The rate of syphilis is surging in the United States — and it’s hurting moms and babies. This week, the Centers for Disease Control and Prevention (CDC) released a new report about sexually transmitted diseases (STDs) that show that the rate of infants born with congenital syphilis have skyrocketed a staggering 235% in just four years.
Congenital syphilis occurs when a woman with syphilis passes the infection to her baby during pregnancy.
"Rates of [primary and secondary] syphilis increased 24% among reproductive-age women from 2019 to 2020, resulting in increases in congenital syphilis," the report reads. "In 2020, there were 2,148 congenital syphilis cases, an increase of 15% since 2019."
The good news is that both syphilis and congenital syphilis are simple bacterial infections that are preventable and easily treatable with antibiotics. The very bad news is that if syphilis isn’t found and treated, it can have extremely serious health outcomes, including death.
Some babies who get syphilis in the womb are stillborn or die shortly after birth. The ones who survive can face a life of complications, which can include bone damage, organ damage, nerve damage, seeing and hearing issues, and mental health issues.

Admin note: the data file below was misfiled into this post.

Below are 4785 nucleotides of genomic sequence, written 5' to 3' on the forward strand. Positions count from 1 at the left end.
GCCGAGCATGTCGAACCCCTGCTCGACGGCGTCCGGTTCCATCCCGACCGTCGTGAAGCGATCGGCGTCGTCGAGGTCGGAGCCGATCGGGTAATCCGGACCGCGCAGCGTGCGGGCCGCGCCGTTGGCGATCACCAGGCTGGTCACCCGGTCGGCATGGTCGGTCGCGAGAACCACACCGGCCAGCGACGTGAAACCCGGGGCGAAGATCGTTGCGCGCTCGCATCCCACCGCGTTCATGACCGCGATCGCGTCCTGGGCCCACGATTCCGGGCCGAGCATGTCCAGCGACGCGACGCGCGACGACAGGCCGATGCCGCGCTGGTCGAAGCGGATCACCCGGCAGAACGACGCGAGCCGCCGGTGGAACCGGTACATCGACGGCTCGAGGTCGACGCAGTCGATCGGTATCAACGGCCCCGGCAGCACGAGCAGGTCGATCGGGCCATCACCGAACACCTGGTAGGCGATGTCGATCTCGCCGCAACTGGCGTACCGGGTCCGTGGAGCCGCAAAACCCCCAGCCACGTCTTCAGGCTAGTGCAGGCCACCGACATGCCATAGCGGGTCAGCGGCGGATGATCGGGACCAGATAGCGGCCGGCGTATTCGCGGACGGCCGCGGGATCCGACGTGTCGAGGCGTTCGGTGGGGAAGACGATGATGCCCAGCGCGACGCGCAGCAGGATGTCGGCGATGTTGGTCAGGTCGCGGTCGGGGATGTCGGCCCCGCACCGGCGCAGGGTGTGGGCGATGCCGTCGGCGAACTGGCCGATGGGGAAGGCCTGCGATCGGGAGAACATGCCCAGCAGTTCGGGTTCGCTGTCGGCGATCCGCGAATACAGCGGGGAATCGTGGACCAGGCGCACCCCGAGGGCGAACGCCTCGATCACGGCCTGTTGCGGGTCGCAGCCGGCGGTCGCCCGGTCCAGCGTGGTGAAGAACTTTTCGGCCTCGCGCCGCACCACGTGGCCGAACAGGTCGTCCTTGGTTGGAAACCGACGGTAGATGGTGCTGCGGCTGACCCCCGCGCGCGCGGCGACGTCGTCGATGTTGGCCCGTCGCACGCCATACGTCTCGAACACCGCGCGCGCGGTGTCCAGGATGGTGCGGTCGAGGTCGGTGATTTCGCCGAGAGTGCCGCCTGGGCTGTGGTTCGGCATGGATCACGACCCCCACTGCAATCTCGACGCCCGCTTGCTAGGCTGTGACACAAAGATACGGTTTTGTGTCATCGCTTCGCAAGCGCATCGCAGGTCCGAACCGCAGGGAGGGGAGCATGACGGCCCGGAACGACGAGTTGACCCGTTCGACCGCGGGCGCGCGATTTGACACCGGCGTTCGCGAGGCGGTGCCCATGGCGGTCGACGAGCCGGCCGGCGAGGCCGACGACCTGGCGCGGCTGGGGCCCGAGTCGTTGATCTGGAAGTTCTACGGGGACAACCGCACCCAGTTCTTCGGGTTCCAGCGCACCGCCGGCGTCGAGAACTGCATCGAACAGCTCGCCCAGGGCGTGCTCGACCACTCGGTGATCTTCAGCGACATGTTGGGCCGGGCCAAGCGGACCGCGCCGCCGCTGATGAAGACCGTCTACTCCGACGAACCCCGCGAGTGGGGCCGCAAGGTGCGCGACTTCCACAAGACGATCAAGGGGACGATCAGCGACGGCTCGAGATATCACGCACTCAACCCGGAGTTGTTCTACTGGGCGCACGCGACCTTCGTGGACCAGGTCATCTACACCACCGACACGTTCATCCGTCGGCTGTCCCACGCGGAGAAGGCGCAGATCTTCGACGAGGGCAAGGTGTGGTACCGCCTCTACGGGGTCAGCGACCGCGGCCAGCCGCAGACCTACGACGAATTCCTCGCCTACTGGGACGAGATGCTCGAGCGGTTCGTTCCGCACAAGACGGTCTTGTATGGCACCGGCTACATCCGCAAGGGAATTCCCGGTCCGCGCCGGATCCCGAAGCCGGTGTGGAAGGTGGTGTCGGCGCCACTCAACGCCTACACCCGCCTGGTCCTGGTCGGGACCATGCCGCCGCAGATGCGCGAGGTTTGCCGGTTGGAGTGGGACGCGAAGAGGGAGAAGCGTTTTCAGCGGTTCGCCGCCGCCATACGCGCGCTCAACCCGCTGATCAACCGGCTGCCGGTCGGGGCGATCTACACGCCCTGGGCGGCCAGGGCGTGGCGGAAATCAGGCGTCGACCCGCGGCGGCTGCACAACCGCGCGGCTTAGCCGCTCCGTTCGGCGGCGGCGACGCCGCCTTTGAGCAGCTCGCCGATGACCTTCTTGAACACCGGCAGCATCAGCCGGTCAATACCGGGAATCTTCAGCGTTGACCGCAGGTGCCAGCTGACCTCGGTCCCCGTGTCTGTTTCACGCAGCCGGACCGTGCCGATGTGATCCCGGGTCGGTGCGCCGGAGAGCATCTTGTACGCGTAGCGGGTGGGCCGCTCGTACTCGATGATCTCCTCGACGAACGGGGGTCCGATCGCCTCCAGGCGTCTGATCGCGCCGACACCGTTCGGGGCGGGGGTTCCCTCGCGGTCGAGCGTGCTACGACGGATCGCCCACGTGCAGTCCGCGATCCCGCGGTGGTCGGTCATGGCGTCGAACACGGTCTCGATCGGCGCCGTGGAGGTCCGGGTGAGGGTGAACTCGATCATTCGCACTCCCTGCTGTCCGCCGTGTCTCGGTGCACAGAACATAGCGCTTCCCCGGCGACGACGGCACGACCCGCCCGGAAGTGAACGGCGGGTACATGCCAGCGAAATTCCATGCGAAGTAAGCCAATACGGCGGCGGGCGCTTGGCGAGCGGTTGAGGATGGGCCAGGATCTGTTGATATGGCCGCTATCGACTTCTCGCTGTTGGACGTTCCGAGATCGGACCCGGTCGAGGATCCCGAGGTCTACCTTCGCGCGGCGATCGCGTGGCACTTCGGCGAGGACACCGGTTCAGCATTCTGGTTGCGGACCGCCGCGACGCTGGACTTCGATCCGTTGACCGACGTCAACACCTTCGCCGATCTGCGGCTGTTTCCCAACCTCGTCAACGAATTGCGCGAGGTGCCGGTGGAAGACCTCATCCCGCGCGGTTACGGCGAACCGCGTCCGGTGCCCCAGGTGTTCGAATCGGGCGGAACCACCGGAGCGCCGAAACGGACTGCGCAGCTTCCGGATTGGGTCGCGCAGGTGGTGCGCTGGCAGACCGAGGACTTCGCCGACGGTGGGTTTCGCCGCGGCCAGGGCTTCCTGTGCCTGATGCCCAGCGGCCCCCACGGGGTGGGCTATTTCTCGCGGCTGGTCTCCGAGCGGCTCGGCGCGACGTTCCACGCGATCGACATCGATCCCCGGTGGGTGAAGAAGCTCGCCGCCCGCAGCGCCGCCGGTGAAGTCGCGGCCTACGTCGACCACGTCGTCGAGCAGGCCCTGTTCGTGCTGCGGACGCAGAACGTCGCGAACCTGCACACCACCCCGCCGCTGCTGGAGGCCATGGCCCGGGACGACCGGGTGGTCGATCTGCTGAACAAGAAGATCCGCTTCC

Moms who live with untreated syphilis also have a stark prognosis that include the same physical and mental health issues — and that can lead to death.
The CDC wrote in the report that congenital syphilis is most likely to occur when moms don’t get prenatal care and don’t get tested for syphilis, which can happen when paired with drug use and addiction (a totally different epidemic we have).
"Among syphilis cases in women, we're seeing increases in the percentage of cases reporting behaviors that put them at increased risk of syphilis, such as injection drug use, meth use, and having sex with partners who inject drugs," CDC STD prevention division director Dr. Leandro Mena told Insider.
Other issues, like the housing crisis, lack of access to health care, and inequality in prenatal care, are affecting the numbers, too.
“The COVID-19 pandemic increased awareness of a reality we’ve long known about STDs. Social and economic factors — such as poverty and health insurance status — create barriers, increase health risks, and often result in worse health outcomes for some people,” Mena wrote in the report. “If we are to make lasting progress against STDs in this country, we have to understand the systems that create inequities and work with partners to change them. No one can be left behind.”
Really, all of the STD news was not great — and it’s because of the reasons Mena mentions above. Except for a dip in STDs that took place at the beginning of the pandemic (when people were just staying in and avoiding new partners, and when fewer people were going to the doctor for screenings), the country is in the middle of a 20-year high for sexually transmitted infections. Gonorrhea cases are up 45% since 2016 and regular old adult cases of syphilis are up 52% from 2016.
Syphilis spreads through skin-to-skin contact with infected sores, most commonly through sexual contact. It might be easier to get tested for STDs than you think — it’s covered by most health insurance and Medicaid, and many health clinics like Planned Parenthood offer testing for free or on a sliding scale.